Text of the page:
Buzz allows the 176 million users of its Gmail service to "Share updates, photos, videos, and more," says Google. A New York Times article says that, "Buzz comes with a built-in circle of friends, a group that is automatically selected by Google based on the people that a user communicates with most frequently in Gmail and on Google’s chat service."
In other words, on top of keeping track of your searches, Google is keeping track of who you send email to as well, and makes the assumption that they are your friends. Big assumption, at least in my regard.
One can hardly wait.
Google also announced this week that it was going trial ultra-high speed broadband networks throughout the US:
"We're planning to build and test ultra high-speed broadband networks in a small number of trial locations across the United States. We'll deliver Internet speeds more than 100 times faster than what most Americans have access to today with 1 gigabit per second, fiber-to-the-home connections. We plan to offer service at a competitive price to at least 50,000 and potentially up to 500,000 people."
Google is asking for the public and local governments to nominate themselves as a trial site for a network.
Some observers think this broadband initiative by Google is merely a stick with which to beat US government regulators and other network providers with over the slow rollout of ultra-high speed broadband across America, reports ComputerWorld.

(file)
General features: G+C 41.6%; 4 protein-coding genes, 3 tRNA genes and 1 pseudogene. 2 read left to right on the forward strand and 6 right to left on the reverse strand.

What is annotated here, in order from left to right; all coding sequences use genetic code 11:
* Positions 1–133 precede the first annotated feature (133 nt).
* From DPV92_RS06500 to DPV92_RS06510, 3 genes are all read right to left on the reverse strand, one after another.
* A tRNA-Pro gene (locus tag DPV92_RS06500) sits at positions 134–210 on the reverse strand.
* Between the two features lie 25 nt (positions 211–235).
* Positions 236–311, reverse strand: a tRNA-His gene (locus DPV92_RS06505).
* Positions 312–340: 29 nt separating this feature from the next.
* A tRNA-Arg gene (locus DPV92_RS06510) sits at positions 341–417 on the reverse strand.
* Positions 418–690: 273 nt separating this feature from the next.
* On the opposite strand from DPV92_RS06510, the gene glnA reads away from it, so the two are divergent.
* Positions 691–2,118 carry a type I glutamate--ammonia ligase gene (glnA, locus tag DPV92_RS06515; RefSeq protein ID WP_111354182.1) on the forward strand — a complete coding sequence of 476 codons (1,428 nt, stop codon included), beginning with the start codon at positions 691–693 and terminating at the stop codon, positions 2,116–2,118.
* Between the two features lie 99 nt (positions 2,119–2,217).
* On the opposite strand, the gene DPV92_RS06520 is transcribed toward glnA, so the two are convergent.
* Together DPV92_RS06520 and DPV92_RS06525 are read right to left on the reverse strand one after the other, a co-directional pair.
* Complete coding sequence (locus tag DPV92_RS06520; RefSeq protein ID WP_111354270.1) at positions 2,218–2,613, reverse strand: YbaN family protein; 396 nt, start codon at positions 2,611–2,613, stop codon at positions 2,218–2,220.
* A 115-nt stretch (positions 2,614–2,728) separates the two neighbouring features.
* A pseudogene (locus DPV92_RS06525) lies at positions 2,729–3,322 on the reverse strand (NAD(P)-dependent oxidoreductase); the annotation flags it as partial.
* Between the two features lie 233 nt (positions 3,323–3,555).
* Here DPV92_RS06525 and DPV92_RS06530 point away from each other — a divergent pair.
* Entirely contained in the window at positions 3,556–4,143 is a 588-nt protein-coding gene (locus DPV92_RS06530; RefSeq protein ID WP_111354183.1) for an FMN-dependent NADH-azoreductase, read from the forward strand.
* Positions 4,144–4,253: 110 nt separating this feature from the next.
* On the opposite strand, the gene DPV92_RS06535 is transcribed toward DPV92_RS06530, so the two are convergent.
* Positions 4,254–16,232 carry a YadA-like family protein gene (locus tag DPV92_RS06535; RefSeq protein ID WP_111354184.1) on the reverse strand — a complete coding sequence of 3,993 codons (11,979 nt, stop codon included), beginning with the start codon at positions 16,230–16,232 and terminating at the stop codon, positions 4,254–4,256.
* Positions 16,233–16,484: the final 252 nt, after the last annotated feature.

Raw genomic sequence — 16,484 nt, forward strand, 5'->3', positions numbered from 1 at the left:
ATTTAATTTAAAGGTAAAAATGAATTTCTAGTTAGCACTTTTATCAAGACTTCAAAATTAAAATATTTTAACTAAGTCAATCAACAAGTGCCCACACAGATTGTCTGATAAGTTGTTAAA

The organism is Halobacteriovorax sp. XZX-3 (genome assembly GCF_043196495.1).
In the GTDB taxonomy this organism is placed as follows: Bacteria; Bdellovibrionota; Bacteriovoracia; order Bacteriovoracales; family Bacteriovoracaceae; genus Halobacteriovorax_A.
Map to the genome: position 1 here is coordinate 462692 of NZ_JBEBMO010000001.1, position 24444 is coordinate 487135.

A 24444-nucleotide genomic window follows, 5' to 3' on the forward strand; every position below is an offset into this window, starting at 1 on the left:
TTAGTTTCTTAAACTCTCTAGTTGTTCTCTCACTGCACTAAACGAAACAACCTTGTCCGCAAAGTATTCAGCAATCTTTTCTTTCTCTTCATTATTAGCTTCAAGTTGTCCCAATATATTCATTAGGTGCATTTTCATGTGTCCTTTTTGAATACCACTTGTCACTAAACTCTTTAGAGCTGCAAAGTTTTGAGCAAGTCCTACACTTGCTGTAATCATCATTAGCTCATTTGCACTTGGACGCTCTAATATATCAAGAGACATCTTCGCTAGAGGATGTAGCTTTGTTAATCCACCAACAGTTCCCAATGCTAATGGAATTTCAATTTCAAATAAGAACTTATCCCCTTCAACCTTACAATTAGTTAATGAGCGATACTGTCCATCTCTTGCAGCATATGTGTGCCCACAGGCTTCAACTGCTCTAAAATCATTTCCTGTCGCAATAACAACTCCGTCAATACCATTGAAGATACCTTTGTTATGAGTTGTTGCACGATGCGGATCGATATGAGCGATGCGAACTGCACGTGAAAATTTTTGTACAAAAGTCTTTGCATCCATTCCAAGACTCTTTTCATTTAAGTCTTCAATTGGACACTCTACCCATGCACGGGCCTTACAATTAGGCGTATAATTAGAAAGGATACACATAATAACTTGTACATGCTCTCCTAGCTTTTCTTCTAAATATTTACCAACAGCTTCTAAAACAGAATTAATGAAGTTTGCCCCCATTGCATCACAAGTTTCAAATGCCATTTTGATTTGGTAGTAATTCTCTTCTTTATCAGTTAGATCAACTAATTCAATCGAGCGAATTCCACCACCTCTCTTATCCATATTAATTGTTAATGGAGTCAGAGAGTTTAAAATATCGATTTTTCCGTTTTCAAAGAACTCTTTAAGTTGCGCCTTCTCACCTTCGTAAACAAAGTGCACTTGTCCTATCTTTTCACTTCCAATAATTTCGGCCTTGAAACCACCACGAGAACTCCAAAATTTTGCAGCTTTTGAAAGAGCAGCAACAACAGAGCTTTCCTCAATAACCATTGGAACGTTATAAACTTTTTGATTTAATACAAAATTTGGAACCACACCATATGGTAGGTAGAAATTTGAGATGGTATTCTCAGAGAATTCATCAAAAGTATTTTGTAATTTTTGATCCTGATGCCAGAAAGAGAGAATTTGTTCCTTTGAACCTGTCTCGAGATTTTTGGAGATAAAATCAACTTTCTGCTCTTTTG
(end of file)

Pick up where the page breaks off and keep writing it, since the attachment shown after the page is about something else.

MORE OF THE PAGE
Google, they reason, doesn't really want to be a network provider. They believe that Google's endgame is to spur just enough competition to force network providers to upgrade their networks to a 1 gigabit per second standard which will be able to handle the current and especially future data streams that Google helps foster and control.
If it works, I am all for it. If not, then a personal note to Google:
Me, me, please pick me! I'll even use Buzz! I promise.
Robert N. Charette is a Contributing Editor to IEEE Spectrum and an acknowledged international authority on information technology and systems risk management. A self-described “risk ecologist,” he is interested in the intersections of business, political, technological, and societal risks. Charette is an award-winning author of multiple books and numerous articles on the subjects of risk management, project and program management, innovation, and entrepreneurship. A Life Senior Member of the IEEE, Charette was a recipient of the IEEE Computer Society’s Golden Core Award in 2008.